Step 4: LCD

Picture of LCD

After you have the output on the serial console it is now time to eliminate the PC and display it on your LCD so you can install this project in your garden. For the LCD I'm using an I2C driver this just uses 2 lines rather than a large collection of digital lines connected to the arduino IDE. So you would have more room for more senors to be connected to the arduino nano.

Just follow the circuit as shown in the picture above, if everything went fine you can proceed to the next step where we will upload the final code tho the board.

Step 5: Code

Picture of Code

The code is quite simple and is quite similar to that as shown in the step 3 of this project, in addition we are now adding some more libraries to get the I2C LCD working. You can download the libraries form here. Make sure you have entered the right I2C address in the code, the default address of the I2C is 0x3f.

Copy and paste the below code into the arduino and select the arduino nano and the right port and then hit upload.

#include "Wire.h" // For I2C
#include "LCD.h" // For LCD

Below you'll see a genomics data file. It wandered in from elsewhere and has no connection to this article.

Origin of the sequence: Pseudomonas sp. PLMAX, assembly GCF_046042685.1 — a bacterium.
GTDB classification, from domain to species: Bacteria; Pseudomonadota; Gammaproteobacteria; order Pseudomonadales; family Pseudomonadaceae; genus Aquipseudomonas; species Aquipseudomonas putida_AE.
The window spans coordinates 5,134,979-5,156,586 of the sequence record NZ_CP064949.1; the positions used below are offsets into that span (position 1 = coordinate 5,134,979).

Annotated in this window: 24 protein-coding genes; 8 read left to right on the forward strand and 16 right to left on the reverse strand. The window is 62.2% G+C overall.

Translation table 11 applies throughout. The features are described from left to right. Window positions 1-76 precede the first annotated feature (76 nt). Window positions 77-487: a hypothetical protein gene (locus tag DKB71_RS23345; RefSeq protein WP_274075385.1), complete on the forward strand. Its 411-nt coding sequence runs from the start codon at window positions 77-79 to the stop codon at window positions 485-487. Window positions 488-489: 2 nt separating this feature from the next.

#include "LiquidCrystal_I2C.h" // Added library* //Set the pins on the I2C chip used for LCD connections //ADDR,EN,R/W,RS,D4,D5,D6,D7 LiquidCrystal_I2C lcd(0x3f,2,1,0,4,5,6,7); // 0x27 is the default I2C bus address of the backpack-see article

#define echoPin 3 // Echo Pin (OUTPUT pin in RB URF02) #define trigPin 2 // Trigger Pin (INPUT pin in RB URF02)

int led = 5; int maximumRange = 350; // Maximum range needed int minimumRange = 0; // Minimum range needed long duration, distance; // Duration used to calculate distance int brightness;

void setup() { lcd.begin (16,2); // 16 x 2 LCD module lcd.setBacklightPin(3,POSITIVE); // BL, BL_POL lcd.setBacklight(HIGH); Serial.begin (9600); pinMode(trigPin, OUTPUT); pinMode(echoPin, INPUT); pinMode(led, OUTPUT); }

void loop() { // The following trigPin/echoPin cycle is used to determine the distance of the nearest object by bouncing soundwaves off of it. digitalWrite(trigPin, LOW); delayMicroseconds(2); digitalWrite(trigPin, HIGH); delayMicroseconds(10); digitalWrite(trigPin, LOW); duration = pulseIn(echoPin, HIGH); distance = duration/58.2; //Calculate the distance (in cm) based on the speed of sound. lcd.home (); // Set cursor to 0,0 lcd.print("Distance Tape"); lcd.setCursor (0,1); lcd.print(distance); // Custom text lcd.print("cm"); Serial.println(distance); // distance in cm brightness= map(distance,1,100,0,255); analogWrite(led, brightness); delay(1000); //Delay 50 ms }

Comments

About This Instructable

1,538views

35favorites

License:

Bio: My team has developed a new product. PLEASE CHECK IT OUT ON INDIEGOGO AND SHOW YOUR SUPPORT. CAMPAIGN LINK: https://igg.me/p/2165733/x ... More »
More by goks_lf:Double Cheese Corn WrapChoco-Cheese ToastFancy Hand Band
Add instructable to: